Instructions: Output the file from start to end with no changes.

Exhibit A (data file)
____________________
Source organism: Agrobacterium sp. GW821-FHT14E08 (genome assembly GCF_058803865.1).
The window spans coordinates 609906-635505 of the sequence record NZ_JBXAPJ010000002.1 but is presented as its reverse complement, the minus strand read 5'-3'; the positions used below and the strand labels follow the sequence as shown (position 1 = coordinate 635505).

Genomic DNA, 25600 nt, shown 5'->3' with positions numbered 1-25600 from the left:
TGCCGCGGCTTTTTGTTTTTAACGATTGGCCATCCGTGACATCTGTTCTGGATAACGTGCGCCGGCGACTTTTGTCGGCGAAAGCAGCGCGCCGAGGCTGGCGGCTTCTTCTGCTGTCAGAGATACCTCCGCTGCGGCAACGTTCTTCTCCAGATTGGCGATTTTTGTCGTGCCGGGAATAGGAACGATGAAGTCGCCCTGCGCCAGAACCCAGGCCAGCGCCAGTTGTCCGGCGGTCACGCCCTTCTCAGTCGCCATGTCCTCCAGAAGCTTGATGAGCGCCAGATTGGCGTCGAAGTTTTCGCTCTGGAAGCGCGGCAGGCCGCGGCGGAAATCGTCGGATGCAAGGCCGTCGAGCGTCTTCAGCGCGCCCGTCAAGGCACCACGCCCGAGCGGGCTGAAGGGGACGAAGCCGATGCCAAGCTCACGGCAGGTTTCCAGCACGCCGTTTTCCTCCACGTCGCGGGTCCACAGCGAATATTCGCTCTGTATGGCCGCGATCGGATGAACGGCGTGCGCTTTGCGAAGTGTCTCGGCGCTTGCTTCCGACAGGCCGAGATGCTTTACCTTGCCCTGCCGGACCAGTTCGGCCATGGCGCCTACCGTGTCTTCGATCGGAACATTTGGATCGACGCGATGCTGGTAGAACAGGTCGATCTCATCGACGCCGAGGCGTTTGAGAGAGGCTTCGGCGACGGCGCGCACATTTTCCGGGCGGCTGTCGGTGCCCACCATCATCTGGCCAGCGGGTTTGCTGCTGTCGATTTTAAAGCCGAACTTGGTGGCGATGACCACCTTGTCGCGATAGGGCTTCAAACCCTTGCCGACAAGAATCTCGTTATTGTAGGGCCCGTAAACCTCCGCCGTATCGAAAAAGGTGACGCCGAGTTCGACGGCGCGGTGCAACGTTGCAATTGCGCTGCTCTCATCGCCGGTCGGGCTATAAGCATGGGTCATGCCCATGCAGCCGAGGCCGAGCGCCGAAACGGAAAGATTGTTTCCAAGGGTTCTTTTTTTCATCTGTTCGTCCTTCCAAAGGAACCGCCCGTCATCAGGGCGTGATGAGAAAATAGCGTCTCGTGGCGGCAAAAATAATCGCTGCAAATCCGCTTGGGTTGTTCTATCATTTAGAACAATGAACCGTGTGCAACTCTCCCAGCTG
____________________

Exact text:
Source organism: Agrobacterium sp. GW821-FHT14E08 (genome assembly GCF_058803865.1).
The window spans coordinates 609906-635505 of the sequence record NZ_JBXAPJ010000002.1 but is presented as its reverse complement, the minus strand read 5'-3'; the positions used below and the strand labels follow the sequence as shown (position 1 = coordinate 635505).

Genomic DNA, 25600 nt, shown 5'->3' with positions numbered 1-25600 from the left:
TGCCGCGGCTTTTTGTTTTTAACGATTGGCCATCCGTGACATCTGTTCTGGATAACGTGCGCCGGCGACTTTTGTCGGCGAAAGCAGCGCGCCGAGGCTGGCGGCTTCTTCTGCTGTCAGAGATACCTCCGCTGCGGCAACGTTCTTCTCCAGATTGGCGATTTTTGTCGTGCCGGGAATAGGAACGATGAAGTCGCCCTGCGCCAGAACCCAGGCCAGCGCCAGTTGTCCGGCGGTCACGCCCTTCTCAGTCGCCATGTCCTCCAGAAGCTTGATGAGCGCCAGATTGGCGTCGAAGTTTTCGCTCTGGAAGCGCGGCAGGCCGCGGCGGAAATCGTCGGATGCAAGGCCGTCGAGCGTCTTCAGCGCGCCCGTCAAGGCACCACGCCCGAGCGGGCTGAAGGGGACGAAGCCGATGCCAAGCTCACGGCAGGTTTCCAGCACGCCGTTTTCCTCCACGTCGCGGGTCCACAGCGAATATTCGCTCTGTATGGCCGCGATCGGATGAACGGCGTGCGCTTTGCGAAGTGTCTCGGCGCTTGCTTCCGACAGGCCGAGATGCTTTACCTTGCCCTGCCGGACCAGTTCGGCCATGGCGCCTACCGTGTCTTCGATCGGAACATTTGGATCGACGCGATGCTGGTAGAACAGGTCGATCTCATCGACGCCGAGGCGTTTGAGAGAGGCTTCGGCGACGGCGCGCACATTTTCCGGGCGGCTGTCGGTGCCCACCATCATCTGGCCAGCGGGTTTGCTGCTGTCGATTTTAAAGCCGAACTTGGTGGCGATGACCACCTTGTCGCGATAGGGCTTCAAACCCTTGCCGACAAGAATCTCGTTATTGTAGGGCCCGTAAACCTCCGCCGTATCGAAAAAGGTGACGCCGAGTTCGACGGCGCGGTGCAACGTTGCAATTGCGCTGCTCTCATCGCCGGTCGGGCTATAAGCATGGGTCATGCCCATGCAGCCGAGGCCGAGCGCCGAAACGGAAAGATTGTTTCCAAGGGTTCTTTTTTTCATCTGTTCGTCCTTCCAAAGGAACCGCCCGTCATCAGGGCGTGATGAGAAAATAGCGTCTCGTGGCGGCAAAAATAATCGCTGCAAATCCGCTTGGGTTGTTCTATCATTTAGAACAATGAACCGTGTGCAACTCTCCCAGCTG